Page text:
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Oral acyclovir induced hypokalemia and acute tubular necrosis a case report

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BMC Nephrology201819:324

https://doi.org/10.1186/s12882-018-1121-0

  • Received: 20 July 2018
  • Accepted: 25 October 2018
  • Published:
Open Peer Review reports

Abstract

Background

Acyclovir is one of the most common prescribed antiviral drugs. Acyclovir nephrotoxicity occurs in approximately 12–48% of cases. It can present in clinical practice as acute kidney injury (AKI), crystal-induced nephropathy, acute tubulointerstitial nephritis, and rarely, as tubular dysfunction. Electrolytes abnormalities like hypokalemia, were previously described only when given intravenously.

Case presentation

A 54 year-old female presented with weakness and lower extremities paresis, nausea and vomiting after receiving oral acyclovir. Physical examination disclosed a decrease in the patellar osteotendinous reflexes (++ / ++++). Laboratory data showed a serum creatinine level of 2.1 mg/dL; serum potassium 2.1 mmol/L. Kidney biopsy was obtained; histological findings were consistent with acute tubular necrosis and acute tubulointerstitial nephritis. The patient was advised to stop the medications and to start with oral and intravenous potassium supplement, symptoms improved and continued until serum potassium levels were > 3.5 meq/L.

Conclusions

The case reported in this vignette is unique since it is the first one to describe hypokalemia associated to acute tubular necrosis induced by oral acyclovir.

Keywords

  • AKI
  • Acyclovir
  • Hypokalemia

Background

Drug-induced kidney injury is a frequent adverse effect seen in clinical practice by different mechanisms that commonly lead to acute kidney injury (AKI) [1]. In a large cohort study of patients with community-acquired AKI (CA-AKI), nephrotoxic drugs where assumed in 59.9% of the cases [2].

Adverse drug reactions (ADRs) have a major impact on public health. Between 1999 and 2008, the annual number of ADRs increased 76.8%, and a two-fold increase in drug nephrotoxicity was observed [3].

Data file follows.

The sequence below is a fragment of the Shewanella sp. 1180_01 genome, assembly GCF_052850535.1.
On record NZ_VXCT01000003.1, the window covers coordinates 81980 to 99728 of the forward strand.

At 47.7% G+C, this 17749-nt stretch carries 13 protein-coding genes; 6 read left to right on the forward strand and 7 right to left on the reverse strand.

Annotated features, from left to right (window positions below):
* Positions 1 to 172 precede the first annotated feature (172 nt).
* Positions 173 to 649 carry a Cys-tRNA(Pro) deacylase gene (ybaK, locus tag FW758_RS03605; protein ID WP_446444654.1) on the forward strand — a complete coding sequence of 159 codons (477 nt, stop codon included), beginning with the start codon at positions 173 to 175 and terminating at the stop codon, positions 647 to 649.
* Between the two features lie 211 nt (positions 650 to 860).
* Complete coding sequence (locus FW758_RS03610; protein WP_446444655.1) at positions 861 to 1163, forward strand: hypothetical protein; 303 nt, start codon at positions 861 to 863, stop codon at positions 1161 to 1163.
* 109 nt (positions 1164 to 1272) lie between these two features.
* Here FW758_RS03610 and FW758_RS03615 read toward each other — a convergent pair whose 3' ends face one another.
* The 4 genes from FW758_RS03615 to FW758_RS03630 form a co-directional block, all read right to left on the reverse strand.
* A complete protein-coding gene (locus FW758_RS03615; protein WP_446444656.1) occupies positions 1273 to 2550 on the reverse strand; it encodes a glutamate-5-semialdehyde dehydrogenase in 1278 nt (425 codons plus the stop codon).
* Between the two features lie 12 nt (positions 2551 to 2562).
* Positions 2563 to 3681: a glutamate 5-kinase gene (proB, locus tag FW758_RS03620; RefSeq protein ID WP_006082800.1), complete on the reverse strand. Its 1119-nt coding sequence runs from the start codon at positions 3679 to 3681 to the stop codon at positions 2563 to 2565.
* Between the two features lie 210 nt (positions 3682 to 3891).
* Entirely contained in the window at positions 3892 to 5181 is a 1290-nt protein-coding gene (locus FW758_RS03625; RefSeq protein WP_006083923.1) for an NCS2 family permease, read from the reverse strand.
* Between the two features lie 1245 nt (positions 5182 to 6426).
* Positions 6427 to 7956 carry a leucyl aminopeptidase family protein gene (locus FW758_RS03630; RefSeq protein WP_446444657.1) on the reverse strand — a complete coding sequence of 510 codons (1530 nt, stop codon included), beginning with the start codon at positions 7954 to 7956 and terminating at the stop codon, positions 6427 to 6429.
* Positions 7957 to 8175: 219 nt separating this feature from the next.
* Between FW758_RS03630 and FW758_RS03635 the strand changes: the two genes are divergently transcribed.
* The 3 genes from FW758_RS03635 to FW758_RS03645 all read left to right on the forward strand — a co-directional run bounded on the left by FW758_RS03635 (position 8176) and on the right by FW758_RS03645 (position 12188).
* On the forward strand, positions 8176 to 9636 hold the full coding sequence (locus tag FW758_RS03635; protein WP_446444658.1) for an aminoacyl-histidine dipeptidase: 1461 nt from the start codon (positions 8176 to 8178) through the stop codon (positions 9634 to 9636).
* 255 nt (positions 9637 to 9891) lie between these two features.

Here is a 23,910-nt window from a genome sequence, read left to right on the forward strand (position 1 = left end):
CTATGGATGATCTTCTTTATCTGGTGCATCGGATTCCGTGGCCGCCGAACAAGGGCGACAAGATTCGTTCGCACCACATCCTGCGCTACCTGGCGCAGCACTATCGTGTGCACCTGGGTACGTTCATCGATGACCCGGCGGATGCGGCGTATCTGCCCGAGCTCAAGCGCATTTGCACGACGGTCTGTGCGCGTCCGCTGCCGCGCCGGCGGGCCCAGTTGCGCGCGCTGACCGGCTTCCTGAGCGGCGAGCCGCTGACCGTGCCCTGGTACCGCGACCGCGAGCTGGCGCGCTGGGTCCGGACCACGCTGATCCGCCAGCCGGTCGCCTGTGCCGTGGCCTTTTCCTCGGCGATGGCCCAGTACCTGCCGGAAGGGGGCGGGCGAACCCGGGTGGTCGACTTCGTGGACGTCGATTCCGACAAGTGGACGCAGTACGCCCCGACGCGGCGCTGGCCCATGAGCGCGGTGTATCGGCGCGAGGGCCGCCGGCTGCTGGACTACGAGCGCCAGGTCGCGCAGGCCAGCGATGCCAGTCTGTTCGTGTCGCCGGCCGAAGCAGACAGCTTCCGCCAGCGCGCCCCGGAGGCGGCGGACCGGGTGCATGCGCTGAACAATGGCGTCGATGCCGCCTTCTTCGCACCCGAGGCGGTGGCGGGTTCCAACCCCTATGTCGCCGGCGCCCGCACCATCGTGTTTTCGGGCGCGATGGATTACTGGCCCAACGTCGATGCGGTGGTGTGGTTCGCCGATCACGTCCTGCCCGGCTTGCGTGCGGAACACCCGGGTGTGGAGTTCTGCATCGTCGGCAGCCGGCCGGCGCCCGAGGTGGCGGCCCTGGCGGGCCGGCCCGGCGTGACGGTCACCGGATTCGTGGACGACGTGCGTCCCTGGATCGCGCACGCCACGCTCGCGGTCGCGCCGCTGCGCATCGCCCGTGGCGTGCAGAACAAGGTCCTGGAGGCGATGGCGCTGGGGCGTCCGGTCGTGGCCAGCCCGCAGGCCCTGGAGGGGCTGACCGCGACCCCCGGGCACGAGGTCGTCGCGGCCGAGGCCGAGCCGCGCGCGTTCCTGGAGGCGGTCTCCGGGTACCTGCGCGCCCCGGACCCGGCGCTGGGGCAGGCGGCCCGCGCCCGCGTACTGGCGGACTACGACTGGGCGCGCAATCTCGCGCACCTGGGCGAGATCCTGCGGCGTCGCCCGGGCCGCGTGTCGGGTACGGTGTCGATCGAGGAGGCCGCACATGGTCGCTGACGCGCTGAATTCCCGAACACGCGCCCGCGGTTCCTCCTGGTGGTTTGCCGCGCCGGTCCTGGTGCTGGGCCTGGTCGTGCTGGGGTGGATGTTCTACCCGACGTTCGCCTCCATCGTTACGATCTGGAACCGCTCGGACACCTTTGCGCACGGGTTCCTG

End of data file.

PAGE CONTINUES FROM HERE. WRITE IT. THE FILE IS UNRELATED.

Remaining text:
Antiviral drugs like acyclovir, are known to induce AKI when administrated intravenously. Risk factors for developing acyclovir-induced nephrotoxicity include hypovolemia, rapid intravenous infusion, concurrent AKI prior to drug administration, excess medication dosage in relation to renal function, and concurrent use of other nephrotoxic agents [4]. Severe nephrotoxicity occurs in approximately 12–48% of the cases [5]. However, the potential damage induced by oral administration remains unclear. In one study aimed to assess hospital admission due to AKI within 30 days after prescription of oral acyclovir, it was found that neither the use of acyclovir nor valacyclovir was associated with a higher risk of AKI, in comparison to famcyclovir [6, 7].

Potassium disturbances are a well-known harmful consequence of drug intake. Drug-induced hypokalemia is most frequently caused by diuretic [8] glucocorticoid [9], and laxative administration [10].

Alternatively, it may be the result of an increased intracellular potassium influx induced by the use of sympathomimetic drugs [11], and insulin [12].

We report a unique case of oral Acyclovir induced hypokalemia and CA-AKI due to acute tubular necrosis.

Case presentation

Clinical history and laboratory data

A 54 year-old female presented to the outpatient clinic with weakness and lower extremities paresis, nausea and three times vomiting, after receiving clindamycin, dicloxaciline, and oral acyclovir 400 mg each 8 h were prescribed to treat a dental abscess. Relevant past medical history included allergy to penicillin and smoking for 20 years. Physical examination disclosed good hydration status, decrease in the patellar osteotendinous reflexes (++ / ++++). Initial laboratory data showed a serum creatinine level of 2.1 mg/dL; blood urea nitrogen 86.4 mg/dL; serum potassium 2.1 mmol/L, sodium 134 mmol/L, phosphorus 1.7 mg/dL, and magnesium 2.15 mg/dL. (Table 1).
Table 1

Laboratory data

Parameters

Baseline

Day 3

Day 11

Day 13

Day 14

Day 15

Reference range

Hemoglobin (g/dL)

13.3

12.8

12.5

10.82

11.1

-

12.0–16.0

Hematocrit, %

35.4

33.8

36.7

31.8

32.45

37–47

Platelets, K/mcl

326,000

318,000

253,700

207,100

203,600

150,000 - 500,000

White blood cells (K/mcl)

6290

5790

4780

3860

4120

3600–11,600

Glucose (mg/dL)

136

123

100

159

139

60–99

Urea (mg/dL)

86.4

76.3

63.8

45.8

42